Councils already have the power to ban on-street drinking where there is alcohol-related crime. We have just introduced a new mandatory code for alcohol retailers targeting the most irresponsible promotions like “drink all you can for a fiver” or “girls drink free”. The new Drink Banning Orders can be used to prevent a persistent offender from drinking in public, going to a particular pub, club or off licence, or to certain parts of town at night. We have introduced a ‘yellow card, red card’ scheme to shut down retailers found persistently selling to those under 18 – as well as supporting initiatives by responsible retailers like Think 21 – and we are bringing in a new right to petition the local authority to end twenty four hour licensing where such problems arise.
On drugs, our message is clear – we will not tolerate illegal drug use. Our goal is to see fewer people start using drugs, more people helped by treatment towards a drug free life, and a reduction in the damage which problem drug users cause to communities.
Labour will not tolerate a situation where some people break the rules and others pay the price. We have provided 26,000 more prison places since 1997. There are more criminals in prison now not because crime is rising – the opposite is true – but because persistent, serious and violent offenders are going to prison for longer. To ensure there are enough prison places for persistent, serious and violent offenders we will take forward our plan to provide a total of 96,000 places by 2014. But at the same time we are taking steps to address unnecessary increases in the prison population, including reducing the number of women and the mentally ill in prison, transferring more foreign prisoners to EU jails, and new approaches to cut reoffending. We have brought in tough new ‘Community Payback’: hard work for several hours a day not a few hours a month, in public wearing orange jackets, paying back through useful service to the communities they have harmed.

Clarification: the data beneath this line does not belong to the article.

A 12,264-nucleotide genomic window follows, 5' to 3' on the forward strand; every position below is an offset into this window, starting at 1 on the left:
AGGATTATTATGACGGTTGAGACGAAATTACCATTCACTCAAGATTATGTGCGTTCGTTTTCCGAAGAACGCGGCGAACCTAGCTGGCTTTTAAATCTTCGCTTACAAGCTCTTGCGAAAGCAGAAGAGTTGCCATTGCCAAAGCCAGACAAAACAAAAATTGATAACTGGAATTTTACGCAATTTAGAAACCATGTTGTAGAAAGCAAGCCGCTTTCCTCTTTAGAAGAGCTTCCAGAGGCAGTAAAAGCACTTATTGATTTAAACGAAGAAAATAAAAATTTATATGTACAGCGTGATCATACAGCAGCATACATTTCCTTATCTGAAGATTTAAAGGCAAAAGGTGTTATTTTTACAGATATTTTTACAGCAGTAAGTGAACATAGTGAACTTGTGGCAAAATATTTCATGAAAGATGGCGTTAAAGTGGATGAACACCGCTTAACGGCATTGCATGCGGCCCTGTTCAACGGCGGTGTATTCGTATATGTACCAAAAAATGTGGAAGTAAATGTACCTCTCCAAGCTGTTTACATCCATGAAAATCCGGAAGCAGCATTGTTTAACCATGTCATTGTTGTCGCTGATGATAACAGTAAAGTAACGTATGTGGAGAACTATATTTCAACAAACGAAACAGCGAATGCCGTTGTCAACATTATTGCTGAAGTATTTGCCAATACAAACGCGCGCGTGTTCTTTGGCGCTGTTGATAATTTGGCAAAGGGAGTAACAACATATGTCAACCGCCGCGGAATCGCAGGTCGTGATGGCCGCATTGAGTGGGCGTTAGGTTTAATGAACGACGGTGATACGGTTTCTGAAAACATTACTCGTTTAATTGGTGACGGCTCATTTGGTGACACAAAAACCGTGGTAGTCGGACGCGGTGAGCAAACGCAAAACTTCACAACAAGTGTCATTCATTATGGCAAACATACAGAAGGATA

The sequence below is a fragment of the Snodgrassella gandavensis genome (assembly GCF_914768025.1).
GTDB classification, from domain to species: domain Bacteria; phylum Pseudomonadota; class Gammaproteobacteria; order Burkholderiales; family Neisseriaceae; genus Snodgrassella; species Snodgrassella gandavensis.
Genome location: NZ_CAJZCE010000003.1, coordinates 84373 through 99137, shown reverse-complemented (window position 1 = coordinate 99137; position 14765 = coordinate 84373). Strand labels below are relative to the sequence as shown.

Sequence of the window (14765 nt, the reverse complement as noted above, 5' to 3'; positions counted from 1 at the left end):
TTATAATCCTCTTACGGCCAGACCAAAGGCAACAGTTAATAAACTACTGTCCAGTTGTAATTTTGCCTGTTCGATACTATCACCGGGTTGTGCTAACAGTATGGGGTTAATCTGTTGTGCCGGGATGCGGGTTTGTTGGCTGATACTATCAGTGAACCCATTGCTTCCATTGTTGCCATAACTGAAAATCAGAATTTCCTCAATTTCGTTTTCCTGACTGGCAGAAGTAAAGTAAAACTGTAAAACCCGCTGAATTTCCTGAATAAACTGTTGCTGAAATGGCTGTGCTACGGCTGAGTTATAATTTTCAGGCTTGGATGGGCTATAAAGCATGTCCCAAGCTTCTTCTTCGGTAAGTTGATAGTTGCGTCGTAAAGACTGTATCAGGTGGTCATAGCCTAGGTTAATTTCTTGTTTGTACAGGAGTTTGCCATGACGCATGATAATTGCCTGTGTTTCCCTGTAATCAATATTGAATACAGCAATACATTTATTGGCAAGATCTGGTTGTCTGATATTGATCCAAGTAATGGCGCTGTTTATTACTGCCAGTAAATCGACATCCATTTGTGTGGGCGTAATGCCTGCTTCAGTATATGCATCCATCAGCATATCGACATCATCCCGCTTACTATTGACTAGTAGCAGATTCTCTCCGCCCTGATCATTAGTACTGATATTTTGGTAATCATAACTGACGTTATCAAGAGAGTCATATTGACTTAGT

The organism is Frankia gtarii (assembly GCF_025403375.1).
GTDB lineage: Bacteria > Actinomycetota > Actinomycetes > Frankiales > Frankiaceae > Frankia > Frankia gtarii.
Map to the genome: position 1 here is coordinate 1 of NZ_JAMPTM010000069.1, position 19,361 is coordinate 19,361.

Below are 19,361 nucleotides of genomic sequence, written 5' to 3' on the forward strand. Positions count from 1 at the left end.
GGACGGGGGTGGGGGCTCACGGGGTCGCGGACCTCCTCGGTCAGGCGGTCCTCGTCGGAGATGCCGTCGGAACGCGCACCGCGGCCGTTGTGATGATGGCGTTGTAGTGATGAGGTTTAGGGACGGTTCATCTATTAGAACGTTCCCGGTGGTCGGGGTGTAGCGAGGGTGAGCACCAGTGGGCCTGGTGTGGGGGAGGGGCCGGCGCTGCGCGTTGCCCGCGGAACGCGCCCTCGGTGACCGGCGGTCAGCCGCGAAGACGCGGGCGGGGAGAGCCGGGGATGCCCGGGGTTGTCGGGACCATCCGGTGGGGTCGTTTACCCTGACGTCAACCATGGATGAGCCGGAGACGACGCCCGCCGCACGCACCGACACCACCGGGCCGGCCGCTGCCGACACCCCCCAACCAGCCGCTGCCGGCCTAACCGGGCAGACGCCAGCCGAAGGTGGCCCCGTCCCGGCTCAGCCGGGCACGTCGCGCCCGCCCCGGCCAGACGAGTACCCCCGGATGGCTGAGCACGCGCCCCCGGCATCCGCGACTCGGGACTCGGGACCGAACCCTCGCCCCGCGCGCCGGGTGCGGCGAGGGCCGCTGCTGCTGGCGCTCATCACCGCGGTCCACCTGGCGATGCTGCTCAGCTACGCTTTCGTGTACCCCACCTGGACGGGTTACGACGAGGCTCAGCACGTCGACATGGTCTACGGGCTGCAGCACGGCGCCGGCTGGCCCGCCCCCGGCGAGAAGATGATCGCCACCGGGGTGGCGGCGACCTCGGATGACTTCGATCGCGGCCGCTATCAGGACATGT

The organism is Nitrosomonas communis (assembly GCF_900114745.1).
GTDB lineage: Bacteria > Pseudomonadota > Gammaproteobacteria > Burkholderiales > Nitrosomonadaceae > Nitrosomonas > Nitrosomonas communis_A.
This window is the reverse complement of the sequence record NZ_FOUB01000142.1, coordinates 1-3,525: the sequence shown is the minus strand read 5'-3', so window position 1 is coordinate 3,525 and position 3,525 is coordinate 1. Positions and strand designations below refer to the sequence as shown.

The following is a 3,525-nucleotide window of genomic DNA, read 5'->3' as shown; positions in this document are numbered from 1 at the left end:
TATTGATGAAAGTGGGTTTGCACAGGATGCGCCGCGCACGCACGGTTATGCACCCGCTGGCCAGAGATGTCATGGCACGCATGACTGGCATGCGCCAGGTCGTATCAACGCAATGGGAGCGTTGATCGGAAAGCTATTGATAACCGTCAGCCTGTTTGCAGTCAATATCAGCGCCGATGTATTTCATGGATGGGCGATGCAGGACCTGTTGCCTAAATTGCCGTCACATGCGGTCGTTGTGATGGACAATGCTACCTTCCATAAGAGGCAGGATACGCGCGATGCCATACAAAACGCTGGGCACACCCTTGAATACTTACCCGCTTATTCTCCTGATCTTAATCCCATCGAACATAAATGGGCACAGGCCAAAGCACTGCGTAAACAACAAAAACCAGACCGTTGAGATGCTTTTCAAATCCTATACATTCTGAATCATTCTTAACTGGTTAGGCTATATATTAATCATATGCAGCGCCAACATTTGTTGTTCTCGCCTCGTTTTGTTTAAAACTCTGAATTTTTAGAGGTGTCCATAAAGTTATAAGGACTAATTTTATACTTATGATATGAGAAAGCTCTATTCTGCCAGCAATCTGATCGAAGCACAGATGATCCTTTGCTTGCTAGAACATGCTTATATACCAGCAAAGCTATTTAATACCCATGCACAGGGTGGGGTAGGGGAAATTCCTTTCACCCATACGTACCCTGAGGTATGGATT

As well as tough measures to punish and prevent crime, there must be an effective system of justice working on behalf of the people it serves and in which they have confidence. From April we are rolling out a National Victims’ Service guaranteeing all victims of crime and anti-social behaviour more intensive support, care and attention, including seven days a week cover; and a named, dedicated worker offering one-to-one support, staying with them through the trial and beyond.
Controlled migration brings undoubted benefits to our country but we also recognise people’s legitimate concerns about the impact it can have on communities. Net inward migration to Britain as measured by the Office for National Statistics has fallen for the last three years. We are delivering the biggest changes to our immigration, citizenship and border security systems for decades – we are bringing in a new Australian-style points-based immigration system which allows us to be more selective so that only those with the skills that we need to build a stronger economy can come here, and to ensure that as growth returns, we will see rising levels of employment, skills and wages not more immigration. We have brought in 100 per cent biometric visas, are rolling out ID cards for foreign nationals with 170,000 already issued, and electronic border controls will count people in and out of the country by the end of 2010. To build on this we will introduce a points-based system for permanent residence and citizenship clearly spelling out the rights and obligations of legal migrants to Britain, as well as the requirements for earning British citizenship. These requirements will include learning English, paying tax and obeying the law– because we believe those who look to build a new life here should earn the right to do so. Our Earned Citizenship plans for newcomers, together with the points-based immigration system will reduce overall numbers of economic migrants coming to Britain and the numbers awarded permanent settlement. We recognise that the impact of migration is felt differently by different communities; and how rapid change can place pressures on local public services – the Migration Impact Fund, paid for by contributions from migrants has over the last two years has contributed £70 million to services in local areas experiencing rapid population change. We have reformed housing allocation policy, empowering local authorities to give greater priority to local people, and to those who have spent a long time on the waiting list.
Labour Party Crime, Justice and Immigration Policy :http://www.labour.org.uk/policies/crime-justice-and-immigration
I would be interested to hear both positive and negative views on Labour’s Crime, Justice and Immigration policies in the comments below?